Cyber-security, environmental regulations and integration of intermittent renewable resources are among the top concerns for public power utilities, American Public Power Association (APPA) President and CEO Sue Kelly said June 13 during her organization’s national conference in Phoenix.
Video of her presentation was made available via Facebook.
“The same issues are keeping us and you up at night,” Kelly said. For starters, there is cyber-security.
In the Ukraine, unknown hackers attacked three different distribution utilities within the Ukraine’s power grid, Kelly noted.
The attack occurred in December 2015 and the North American Electric Reliability Corp. (NERC) released a major white paper on the attack earlier this spring. “If you haven’t read it, you should,” Kelly said.
The remote attacks disrupted electric services to more than 200,000 customers, Kelly said. The report found that the attacks were well planned and highly coordinated.
“We do not want a public power utility, large or small to be the next unwitting target,” Kelly said.
Public power utilities serve one-in-seven people in the United States but too many customers don’t actually realize they are using public power, Kelly said.
“Environmental regulations also cause us insomnia although more in some states than others,” Kelly said. She pointed to the Environmental Protection Agency (EPA) Clean Power Plan, which has been stayed by the U.S. Supreme Court.
“So all bets are off as far as where this case is going,” Kelly said. APPA filed extensive comments on EPA CPP in January. Many APPA members will need a “workable, cross-state” trading model if in order to comply with the EPA regulation CO2 regulation.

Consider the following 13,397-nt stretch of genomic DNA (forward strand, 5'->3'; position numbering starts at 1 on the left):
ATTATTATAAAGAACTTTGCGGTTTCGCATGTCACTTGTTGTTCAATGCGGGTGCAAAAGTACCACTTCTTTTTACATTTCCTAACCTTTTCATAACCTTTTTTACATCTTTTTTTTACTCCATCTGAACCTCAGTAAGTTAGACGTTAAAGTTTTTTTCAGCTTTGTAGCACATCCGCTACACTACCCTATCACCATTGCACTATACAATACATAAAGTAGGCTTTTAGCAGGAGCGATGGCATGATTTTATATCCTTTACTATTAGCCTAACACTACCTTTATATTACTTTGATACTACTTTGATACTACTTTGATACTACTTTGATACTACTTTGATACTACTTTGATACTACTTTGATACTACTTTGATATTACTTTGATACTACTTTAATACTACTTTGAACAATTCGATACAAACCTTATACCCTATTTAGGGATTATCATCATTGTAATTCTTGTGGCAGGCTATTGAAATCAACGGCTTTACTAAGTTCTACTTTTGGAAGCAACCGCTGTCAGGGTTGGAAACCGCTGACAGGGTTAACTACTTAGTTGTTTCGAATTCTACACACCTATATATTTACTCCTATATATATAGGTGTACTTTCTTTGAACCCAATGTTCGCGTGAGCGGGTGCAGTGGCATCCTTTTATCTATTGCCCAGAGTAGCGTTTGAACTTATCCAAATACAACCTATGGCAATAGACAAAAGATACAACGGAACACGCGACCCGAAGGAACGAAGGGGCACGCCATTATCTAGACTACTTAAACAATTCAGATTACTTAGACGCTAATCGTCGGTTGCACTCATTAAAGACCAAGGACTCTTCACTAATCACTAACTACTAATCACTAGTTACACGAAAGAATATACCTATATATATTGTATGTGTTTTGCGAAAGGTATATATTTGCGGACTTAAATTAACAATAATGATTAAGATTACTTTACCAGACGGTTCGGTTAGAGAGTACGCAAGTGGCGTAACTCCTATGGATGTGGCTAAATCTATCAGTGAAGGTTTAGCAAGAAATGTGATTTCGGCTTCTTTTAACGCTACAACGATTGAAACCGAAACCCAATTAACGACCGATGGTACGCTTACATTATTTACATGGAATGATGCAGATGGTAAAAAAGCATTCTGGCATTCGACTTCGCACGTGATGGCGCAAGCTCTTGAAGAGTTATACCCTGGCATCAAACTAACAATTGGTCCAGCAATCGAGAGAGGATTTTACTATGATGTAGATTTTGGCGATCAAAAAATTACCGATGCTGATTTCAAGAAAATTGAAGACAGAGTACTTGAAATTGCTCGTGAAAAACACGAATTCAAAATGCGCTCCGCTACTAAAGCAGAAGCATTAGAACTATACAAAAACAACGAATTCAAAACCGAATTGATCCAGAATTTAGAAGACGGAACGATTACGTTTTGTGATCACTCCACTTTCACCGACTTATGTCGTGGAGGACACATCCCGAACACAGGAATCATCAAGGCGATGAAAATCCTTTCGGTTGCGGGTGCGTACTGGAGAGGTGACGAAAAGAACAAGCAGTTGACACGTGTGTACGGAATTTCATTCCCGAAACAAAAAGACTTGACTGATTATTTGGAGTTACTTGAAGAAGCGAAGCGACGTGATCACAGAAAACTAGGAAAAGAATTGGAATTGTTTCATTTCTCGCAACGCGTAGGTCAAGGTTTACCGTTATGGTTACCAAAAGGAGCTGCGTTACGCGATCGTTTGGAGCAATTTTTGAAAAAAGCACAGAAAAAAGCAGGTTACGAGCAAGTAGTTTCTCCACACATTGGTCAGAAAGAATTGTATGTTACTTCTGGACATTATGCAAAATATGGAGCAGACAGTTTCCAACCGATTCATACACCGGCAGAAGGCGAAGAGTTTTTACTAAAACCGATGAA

“But regardless what happens with the Clean Power Plan, some type of carbon rule is coming,” Kelly said.
Another unavoidable trend is the march toward increased utilization of renewable energy, Kelly said.
“Interest in renewable power is growing among all kinds of customers,” Kelly said. The APPA chief said she said recently saw where a brewery had touted “solar powered-beer.”
Both public power and investor-owned utilities are increasingly being encouraged to use renewable power, Kelly said. APPA can work with its members on integrating green energy while not endangering reliability, she added.
Various federal policy and court rulings are causing concerns for public power, Kelly said.
Fear “Eastern-style mandatory capacity markets”. The U.S. Supreme Court ruling in the Maryland subsidized generation ruling was a “setback” for restructured states, Kelly said.
The high court struck down a Maryland incentive program for in-state generation, but kept the focus narrow, Kelly said.
“We are seeing more and more questioning of mandatory capacity markets,” Kelly said. Large investor-owned utilities like Exelon (NYSE:EXC) and American Electric Power (NYSE:AEP) are increasing vocal about the shortcomings of organized markets, Kelly said. Several of investor-owned utilities had said that organized markets fail to provide adequate incentive to keep a number of baseload plants open.
Out West, the APPA is “carefully watching” the Energy Imbalance Market (EIM), Kelly said. The EIM is a voluntary program enabling renewable energy generation owners in surrounding states to import their green power into California.
Some public power utilities are joining or thinking about joining the EIM, Kelly said. The APPA is however, urging the West not to rush onto full organized market status, Kelly said.
Public power is also active on issues like energy storage and energy efficiency, Kelly said. “APPA continues to explain to congress that distributed generation issues need to be decided at the local level.”
Public power utilities were among leaders in adding solar power “per customer” in 2015, Kelly said. In addition, the Sacramento Municipal Utility District (SMUD) is developing a project to convert manure into energy at a local dairy.
“Succession planning is the elephant in the room for many of us,” as long-time employees retire, Kelly said.